Archive for the ‘Good copy’ Category

Ovarian cancer: “Those words still haunt me”

Friday, March 1st, 2013

We often talk on this blog about how having real people tell their stories can be a great way of getting a message across. We also talk a lot about the power of short, simple, human words.

This new video, designed to raise awareness about the symptoms of ovarian cancer, is a great example of both.

Everyone in the video has experienced ovarian cancer in their family. I defy you to watch it without shedding a tear (and putting your hand in your pocket).

Please watch and share.

Disclaimer (more…)

Writing about diversity? Then keep it real

Monday, February 25th, 2013

A client recently asked me to help them with a brochure about their efforts to promote gender diversity at the firm. The job involved interviewing the company’s female leaders about their experiences of the workplace.

During the interviews, one name kept cropping up as the company that got diversity right: McKinsey.

This consulting firm, every interviewee said, really knew how to look after its women. It was the firm they all regarded as the model for any company trying to build a more inclusive culture. I suspected it was the firm they all secretly wanted to work for.

Intrigued, I decided to check out the section about diversity on McKinsey’s site. (more…)

Could you say it more simply?

Monday, January 28th, 2013

At Doris and Bertie, we hate annoying jargon and pretentious gobbledygook.

So we were delighted to discover the Up-Goer Five text editor. This online tool challenges you to describe an idea using only the most common 1,000 words in English. (more…)

Now here’s how you write an apology…

Tuesday, October 23rd, 2012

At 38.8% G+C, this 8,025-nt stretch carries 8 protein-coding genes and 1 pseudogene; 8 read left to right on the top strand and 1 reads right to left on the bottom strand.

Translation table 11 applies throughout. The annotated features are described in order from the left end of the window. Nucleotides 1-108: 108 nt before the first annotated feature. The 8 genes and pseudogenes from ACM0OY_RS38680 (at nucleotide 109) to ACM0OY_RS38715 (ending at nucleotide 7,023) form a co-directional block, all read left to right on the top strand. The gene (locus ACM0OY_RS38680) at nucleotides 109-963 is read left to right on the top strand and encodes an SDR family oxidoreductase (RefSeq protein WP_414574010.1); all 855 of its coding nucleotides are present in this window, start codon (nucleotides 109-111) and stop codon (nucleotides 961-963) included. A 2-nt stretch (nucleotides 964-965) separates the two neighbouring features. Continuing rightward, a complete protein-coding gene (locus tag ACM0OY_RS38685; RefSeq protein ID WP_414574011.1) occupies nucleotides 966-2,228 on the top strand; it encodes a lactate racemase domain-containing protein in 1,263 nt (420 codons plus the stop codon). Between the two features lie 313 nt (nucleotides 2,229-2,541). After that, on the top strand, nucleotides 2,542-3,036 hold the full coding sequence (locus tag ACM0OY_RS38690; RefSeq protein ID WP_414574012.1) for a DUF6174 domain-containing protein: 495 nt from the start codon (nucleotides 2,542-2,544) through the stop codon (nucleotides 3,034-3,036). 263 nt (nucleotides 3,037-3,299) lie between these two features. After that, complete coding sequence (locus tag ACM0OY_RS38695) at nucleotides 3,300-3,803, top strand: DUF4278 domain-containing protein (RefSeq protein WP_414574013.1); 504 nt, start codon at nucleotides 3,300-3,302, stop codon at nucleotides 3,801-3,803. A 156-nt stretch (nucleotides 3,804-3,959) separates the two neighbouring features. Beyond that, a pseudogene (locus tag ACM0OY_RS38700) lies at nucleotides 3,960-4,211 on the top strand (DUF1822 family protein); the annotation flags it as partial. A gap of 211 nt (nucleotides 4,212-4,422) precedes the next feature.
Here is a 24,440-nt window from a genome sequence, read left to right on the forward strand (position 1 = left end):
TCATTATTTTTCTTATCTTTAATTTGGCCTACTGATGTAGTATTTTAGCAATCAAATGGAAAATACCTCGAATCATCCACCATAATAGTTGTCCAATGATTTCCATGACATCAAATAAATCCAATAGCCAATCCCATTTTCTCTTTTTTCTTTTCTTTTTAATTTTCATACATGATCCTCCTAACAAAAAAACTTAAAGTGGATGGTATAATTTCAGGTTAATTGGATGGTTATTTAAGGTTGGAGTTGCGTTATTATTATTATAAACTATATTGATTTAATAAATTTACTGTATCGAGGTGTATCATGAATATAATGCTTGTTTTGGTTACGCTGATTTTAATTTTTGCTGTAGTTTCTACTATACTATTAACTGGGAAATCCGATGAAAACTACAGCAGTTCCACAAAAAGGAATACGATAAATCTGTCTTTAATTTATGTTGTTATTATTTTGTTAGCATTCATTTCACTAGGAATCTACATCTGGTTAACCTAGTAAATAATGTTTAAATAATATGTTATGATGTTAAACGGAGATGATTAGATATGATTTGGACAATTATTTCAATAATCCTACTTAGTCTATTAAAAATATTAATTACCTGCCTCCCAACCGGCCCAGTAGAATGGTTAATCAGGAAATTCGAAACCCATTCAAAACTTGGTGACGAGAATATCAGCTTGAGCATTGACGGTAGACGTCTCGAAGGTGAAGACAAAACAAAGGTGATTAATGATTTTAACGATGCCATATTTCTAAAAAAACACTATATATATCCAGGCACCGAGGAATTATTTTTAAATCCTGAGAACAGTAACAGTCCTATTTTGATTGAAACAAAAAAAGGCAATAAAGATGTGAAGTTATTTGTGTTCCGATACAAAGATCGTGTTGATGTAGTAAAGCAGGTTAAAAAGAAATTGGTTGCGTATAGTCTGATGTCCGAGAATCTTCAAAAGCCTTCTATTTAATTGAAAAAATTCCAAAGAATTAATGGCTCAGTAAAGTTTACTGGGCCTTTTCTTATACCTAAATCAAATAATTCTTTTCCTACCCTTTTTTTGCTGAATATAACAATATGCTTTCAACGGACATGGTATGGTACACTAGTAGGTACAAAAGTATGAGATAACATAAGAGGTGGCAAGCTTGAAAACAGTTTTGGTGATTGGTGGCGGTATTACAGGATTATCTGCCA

On a recent trip to her local cinema, a good friend of mine had to abandon the film half way through because a fight broke out between other customers. Horrific, eh?

So she contacted Curzon, the cinema operator, via its website. She was hoping for a refund but didn’t really expect to hear anything back.

Soon afterwards, however, she got an email from Nigel Stowe, Director of Operations at Curzon. Nigel’s letter thoroughly delighted her – and we can see why. It’s a great example of how a well-executed apology can translate a disaster into customer loyalty. (more…)

25 quick business writing tips (and a link to 100 more)

Tuesday, April 10th, 2012

1. For writing that’s easy to read, make friends with the full stop.

2. Be concrete, not abstract. Call a hose a hose, not a fluid transfer solution.

3. “However”: if in doubt, punctuate with full stop, cap, comma. However, there are exceptions.

4. Capitalising job titles? One writer I know was taught to save caps for “God, the Queen and the Editor”.

5. It may look odd, but there’s only one apostrophe in the phrase “Dos and Don’ts”.

6. “While” sounds less pretentious than “whilst”.

7. You don’t need a hyphen with adverbs ending in “ly”: a “happily married couple”.

8. Ditch the corporate throat clearing: go back and see if you can cut your first paragraph.

9. “The data are” or “the data is”? Just choose whatever you think your reader would prefer.

10. Yes, you can split an infinitive. Trust your ears, not rules invented by 18th-century grammarians.

11. Both “under” and “way” are in the dictionary. “Underway”, however, is not.

12. “Don’t” is friendlier than “do not”, though non-native speakers may prefer it spelt out.

13. Remember: “e.g.” = “for example”; “i.e.” = “that is”. They aren’t interchangeable.

14. Don’t overuse “scare quotes” – they make you look like you lack “conviction”. See?

15. The past tense of “lead” is “led”, not “lead”.

16. To quote Hemmingway, “every first draft is s**t”. Always go back and edit.

17. Be active, not passive: “we will send you the document”, not “the document will be sent to you

18. Watch out: “loose” rhymes with “goose”, “lose” rhymes with “choose”.

19. As Mervin Block says, if it’s not necessary to leave a word in, it’s necessary to leave it out.

20. Remember the three “Cs” of great business writing: it’s clear, concise and conversational.

21. Use “comprises of” to sound like an illiterate estate agent. Otherwise, just “comprises”.

22. Never use the jargon “revert” for “reply” – especially if you work with non-native speakers.

23. If your wife compares you “to” George Clooney, be flattered. If she compares you “with” him, be worried.

24. Hyphens aren’t optional. Consider the difference between “extra-marital sex” and “extra marital sex”.

25. Look! No apostrophe: 1980s, 1990s, 2000s etc.

100 more quick writing tips